We hypothesized that the observed loss of SFB in all offspring of DEFA5 tg (+/−), which was irrespective of offspring genotype, was due to loss of maternal transmission of this bacterium. To test this idea, we set up breeding pairs of DEFA5 tg mice of varying genotypes. Males were removed from the cages of the pregnant dam to prevent exposure of the offspring to paternal stool bacteria by caprophagy. When DEFA5 tg (+/+) male mice were bred to wild-type female mice, the DEFA5 tg (+/−) offspring initially showed the presence of SFB (Fig. 5a). In contrast, when wild-type male mice were bred to DEFA5 tg (+/+) female mice, the DEFA5 tg (+/−) offspring lacked SFB (Fig. 5b). Quantitative analysis of SFB abundance by qPCR was consistent with the FISH findings, as SFB abundance decreased from 10% to 0.1% of the total distal small intestine bacteria when the mother’s genotype is DEFA5 tg (+/+) (Fig. 5c). Therefore, it is likely that the reduction of SFB in all offspring of the DEFA5 tg (+/−) parents was the result of a combination of both the gradual elimination of SFB in the parents in response to DEFA5, and reduced shedding of this bacterium. This lead to reduced maternal transmission and reduced exposure by caprophagy. Together these findings elucidate a direct relationship between the host expression of a single Paneth cell α-defensin and the fitness of a specific commensal bacterial species in the intestine. This also supports the view that Paneth cell α-defensins may exert their greatest affect on mucosa-associated bacteria as has been proposed for other Paneth cell antimicrobials 37.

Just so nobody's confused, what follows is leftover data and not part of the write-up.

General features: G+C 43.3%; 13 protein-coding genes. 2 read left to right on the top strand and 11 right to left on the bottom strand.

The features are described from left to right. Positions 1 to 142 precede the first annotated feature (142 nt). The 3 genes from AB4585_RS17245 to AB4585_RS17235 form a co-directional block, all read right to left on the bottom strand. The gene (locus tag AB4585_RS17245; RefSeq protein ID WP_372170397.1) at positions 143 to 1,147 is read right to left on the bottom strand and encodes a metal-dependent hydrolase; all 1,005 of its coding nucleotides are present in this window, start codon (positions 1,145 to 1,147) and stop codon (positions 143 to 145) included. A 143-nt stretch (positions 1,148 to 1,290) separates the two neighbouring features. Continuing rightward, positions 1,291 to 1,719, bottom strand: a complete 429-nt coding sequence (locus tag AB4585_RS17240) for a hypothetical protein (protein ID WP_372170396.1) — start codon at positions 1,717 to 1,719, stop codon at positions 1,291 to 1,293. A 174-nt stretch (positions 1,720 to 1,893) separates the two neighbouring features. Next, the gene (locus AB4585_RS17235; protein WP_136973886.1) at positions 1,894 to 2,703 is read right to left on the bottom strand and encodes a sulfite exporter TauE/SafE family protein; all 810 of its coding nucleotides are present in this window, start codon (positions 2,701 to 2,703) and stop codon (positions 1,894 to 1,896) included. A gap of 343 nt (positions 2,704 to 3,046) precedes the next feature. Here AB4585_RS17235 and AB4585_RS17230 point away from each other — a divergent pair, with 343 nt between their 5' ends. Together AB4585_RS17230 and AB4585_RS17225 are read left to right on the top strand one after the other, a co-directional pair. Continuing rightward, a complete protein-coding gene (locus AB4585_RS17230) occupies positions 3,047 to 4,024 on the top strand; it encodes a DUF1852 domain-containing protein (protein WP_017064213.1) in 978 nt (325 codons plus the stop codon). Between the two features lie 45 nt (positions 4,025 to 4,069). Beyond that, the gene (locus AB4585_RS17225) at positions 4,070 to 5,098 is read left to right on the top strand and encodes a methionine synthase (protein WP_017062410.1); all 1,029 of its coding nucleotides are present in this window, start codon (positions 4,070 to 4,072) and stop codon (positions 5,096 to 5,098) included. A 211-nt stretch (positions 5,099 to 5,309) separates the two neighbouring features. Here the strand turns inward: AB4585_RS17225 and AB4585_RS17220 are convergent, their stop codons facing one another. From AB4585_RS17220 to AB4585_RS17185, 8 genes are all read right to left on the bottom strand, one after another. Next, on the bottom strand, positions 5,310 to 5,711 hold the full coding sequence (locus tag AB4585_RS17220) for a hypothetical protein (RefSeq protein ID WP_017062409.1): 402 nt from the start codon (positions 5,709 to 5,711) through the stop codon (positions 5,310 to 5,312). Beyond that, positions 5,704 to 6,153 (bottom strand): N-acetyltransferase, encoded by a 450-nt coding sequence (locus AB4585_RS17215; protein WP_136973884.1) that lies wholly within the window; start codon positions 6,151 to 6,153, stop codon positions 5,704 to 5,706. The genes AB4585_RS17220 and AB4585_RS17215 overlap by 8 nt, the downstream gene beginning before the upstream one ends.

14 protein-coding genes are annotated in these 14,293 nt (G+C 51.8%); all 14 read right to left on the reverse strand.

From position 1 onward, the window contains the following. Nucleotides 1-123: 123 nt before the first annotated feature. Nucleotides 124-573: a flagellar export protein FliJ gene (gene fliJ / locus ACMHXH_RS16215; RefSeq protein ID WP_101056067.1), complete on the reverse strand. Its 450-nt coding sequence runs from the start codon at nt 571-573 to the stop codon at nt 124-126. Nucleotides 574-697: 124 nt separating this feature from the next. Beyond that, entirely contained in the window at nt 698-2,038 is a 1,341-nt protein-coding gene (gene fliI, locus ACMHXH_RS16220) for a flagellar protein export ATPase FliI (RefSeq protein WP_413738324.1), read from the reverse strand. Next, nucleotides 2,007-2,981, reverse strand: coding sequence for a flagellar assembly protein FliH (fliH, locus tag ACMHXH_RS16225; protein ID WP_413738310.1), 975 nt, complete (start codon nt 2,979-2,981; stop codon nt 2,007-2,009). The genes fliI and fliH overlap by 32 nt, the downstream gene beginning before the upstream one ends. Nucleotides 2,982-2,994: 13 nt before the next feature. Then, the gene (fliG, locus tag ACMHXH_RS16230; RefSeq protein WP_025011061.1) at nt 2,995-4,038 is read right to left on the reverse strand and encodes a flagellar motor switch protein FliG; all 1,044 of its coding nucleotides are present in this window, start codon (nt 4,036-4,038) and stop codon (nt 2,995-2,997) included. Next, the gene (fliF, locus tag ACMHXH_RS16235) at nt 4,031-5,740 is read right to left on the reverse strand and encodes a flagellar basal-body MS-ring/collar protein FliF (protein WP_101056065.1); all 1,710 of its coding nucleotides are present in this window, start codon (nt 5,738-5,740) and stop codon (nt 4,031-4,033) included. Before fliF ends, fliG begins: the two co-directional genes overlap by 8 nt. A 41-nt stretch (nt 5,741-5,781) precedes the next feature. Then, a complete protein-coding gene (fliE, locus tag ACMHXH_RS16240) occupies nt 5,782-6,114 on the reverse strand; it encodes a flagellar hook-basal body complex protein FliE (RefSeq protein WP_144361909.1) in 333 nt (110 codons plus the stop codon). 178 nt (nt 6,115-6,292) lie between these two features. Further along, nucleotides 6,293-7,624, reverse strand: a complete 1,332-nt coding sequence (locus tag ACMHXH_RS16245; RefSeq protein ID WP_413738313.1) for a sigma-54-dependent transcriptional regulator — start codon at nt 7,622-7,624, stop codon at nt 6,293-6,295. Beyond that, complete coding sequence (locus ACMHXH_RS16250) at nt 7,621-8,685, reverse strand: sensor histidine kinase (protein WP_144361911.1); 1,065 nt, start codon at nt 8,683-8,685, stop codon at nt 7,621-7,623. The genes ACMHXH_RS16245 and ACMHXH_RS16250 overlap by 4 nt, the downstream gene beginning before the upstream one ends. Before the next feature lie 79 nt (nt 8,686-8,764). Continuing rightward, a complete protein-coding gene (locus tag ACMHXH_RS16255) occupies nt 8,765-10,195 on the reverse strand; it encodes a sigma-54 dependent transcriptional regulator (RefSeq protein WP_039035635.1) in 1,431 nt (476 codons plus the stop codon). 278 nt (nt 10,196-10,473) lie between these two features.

Counter to our initial expectations, analysis of total bacterial numbers revealed equal amounts of bacteria in each mouse line at each anatomic site (Fig. 6a,b). Thus, Paneth cell α-defensins are important for regulating the composition of the microbiota, but not the absolute numbers of bacteria in the intestine. This is consistent with recent findings37 demonstrating that although Paneth cells were able to sense gut commensals via TLRs, Paneth cells were not involved in regulating total bacterial numbers in the gut. However, these data refute the commonly held assumption that Paneth cell α-defensins are responsible for the relative paucity of bacteria in the distal small intestine as compared to the cecum and large intestine.